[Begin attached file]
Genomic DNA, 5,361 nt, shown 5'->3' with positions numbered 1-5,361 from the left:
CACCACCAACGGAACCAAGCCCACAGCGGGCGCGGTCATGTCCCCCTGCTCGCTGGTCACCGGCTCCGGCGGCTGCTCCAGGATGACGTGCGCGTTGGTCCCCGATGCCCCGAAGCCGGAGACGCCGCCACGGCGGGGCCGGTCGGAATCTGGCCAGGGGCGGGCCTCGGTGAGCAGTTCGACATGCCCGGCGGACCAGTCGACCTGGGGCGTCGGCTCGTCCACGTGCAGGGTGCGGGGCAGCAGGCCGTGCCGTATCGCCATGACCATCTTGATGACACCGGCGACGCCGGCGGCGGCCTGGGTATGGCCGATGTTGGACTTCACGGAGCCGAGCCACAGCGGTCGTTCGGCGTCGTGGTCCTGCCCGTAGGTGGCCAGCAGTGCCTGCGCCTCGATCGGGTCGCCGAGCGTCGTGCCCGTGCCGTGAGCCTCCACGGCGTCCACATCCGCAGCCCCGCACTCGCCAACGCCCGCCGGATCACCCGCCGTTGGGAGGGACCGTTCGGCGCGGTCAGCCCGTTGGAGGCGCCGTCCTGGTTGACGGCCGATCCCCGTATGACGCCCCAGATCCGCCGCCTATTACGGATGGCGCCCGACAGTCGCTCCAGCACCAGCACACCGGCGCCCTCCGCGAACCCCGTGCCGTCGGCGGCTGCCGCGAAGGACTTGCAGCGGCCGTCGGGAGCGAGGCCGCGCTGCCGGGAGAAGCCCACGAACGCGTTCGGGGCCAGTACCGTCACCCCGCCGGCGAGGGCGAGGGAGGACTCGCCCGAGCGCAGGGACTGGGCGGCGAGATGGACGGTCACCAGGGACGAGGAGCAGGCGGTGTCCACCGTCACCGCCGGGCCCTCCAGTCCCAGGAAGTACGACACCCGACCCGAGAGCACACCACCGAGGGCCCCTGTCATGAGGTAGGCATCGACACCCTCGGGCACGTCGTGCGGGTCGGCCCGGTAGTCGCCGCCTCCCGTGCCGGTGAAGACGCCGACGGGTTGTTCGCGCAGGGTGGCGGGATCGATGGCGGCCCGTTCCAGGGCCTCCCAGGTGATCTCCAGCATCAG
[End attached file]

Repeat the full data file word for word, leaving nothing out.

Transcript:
Genomic DNA, 5,361 nt, shown 5'->3' with positions numbered 1-5,361 from the left:
CACCACCAACGGAACCAAGCCCACAGCGGGCGCGGTCATGTCCCCCTGCTCGCTGGTCACCGGCTCCGGCGGCTGCTCCAGGATGACGTGCGCGTTGGTCCCCGATGCCCCGAAGCCGGAGACGCCGCCACGGCGGGGCCGGTCGGAATCTGGCCAGGGGCGGGCCTCGGTGAGCAGTTCGACATGCCCGGCGGACCAGTCGACCTGGGGCGTCGGCTCGTCCACGTGCAGGGTGCGGGGCAGCAGGCCGTGCCGTATCGCCATGACCATCTTGATGACACCGGCGACGCCGGCGGCGGCCTGGGTATGGCCGATGTTGGACTTCACGGAGCCGAGCCACAGCGGTCGTTCGGCGTCGTGGTCCTGCCCGTAGGTGGCCAGCAGTGCCTGCGCCTCGATCGGGTCGCCGAGCGTCGTGCCCGTGCCGTGAGCCTCCACGGCGTCCACATCCGCAGCCCCGCACTCGCCAACGCCCGCCGGATCACCCGCCGTTGGGAGGGACCGTTCGGCGCGGTCAGCCCGTTGGAGGCGCCGTCCTGGTTGACGGCCGATCCCCGTATGACGCCCCAGATCCGCCGCCTATTACGGATGGCGCCCGACAGTCGCTCCAGCACCAGCACACCGGCGCCCTCCGCGAACCCCGTGCCGTCGGCGGCTGCCGCGAAGGACTTGCAGCGGCCGTCGGGAGCGAGGCCGCGCTGCCGGGAGAAGCCCACGAACGCGTTCGGGGCCAGTACCGTCACCCCGCCGGCGAGGGCGAGGGAGGACTCGCCCGAGCGCAGGGACTGGGCGGCGAGATGGACGGTCACCAGGGACGAGGAGCAGGCGGTGTCCACCGTCACCGCCGGGCCCTCCAGTCCCAGGAAGTACGACACCCGACCCGAGAGCACACCACCGAGGGCCCCTGTCATGAGGTAGGCATCGACACCCTCGGGCACGTCGTGCGGGTCGGCCCGGTAGTCGCCGCCTCCCGTGCCGGTGAAGACGCCGACGGGTTGTTCGCGCAGGGTGGCGGGATCGATGGCGGCCCGTTCCAGGGCCTCCCAGGTGATCTCCAGCATCAG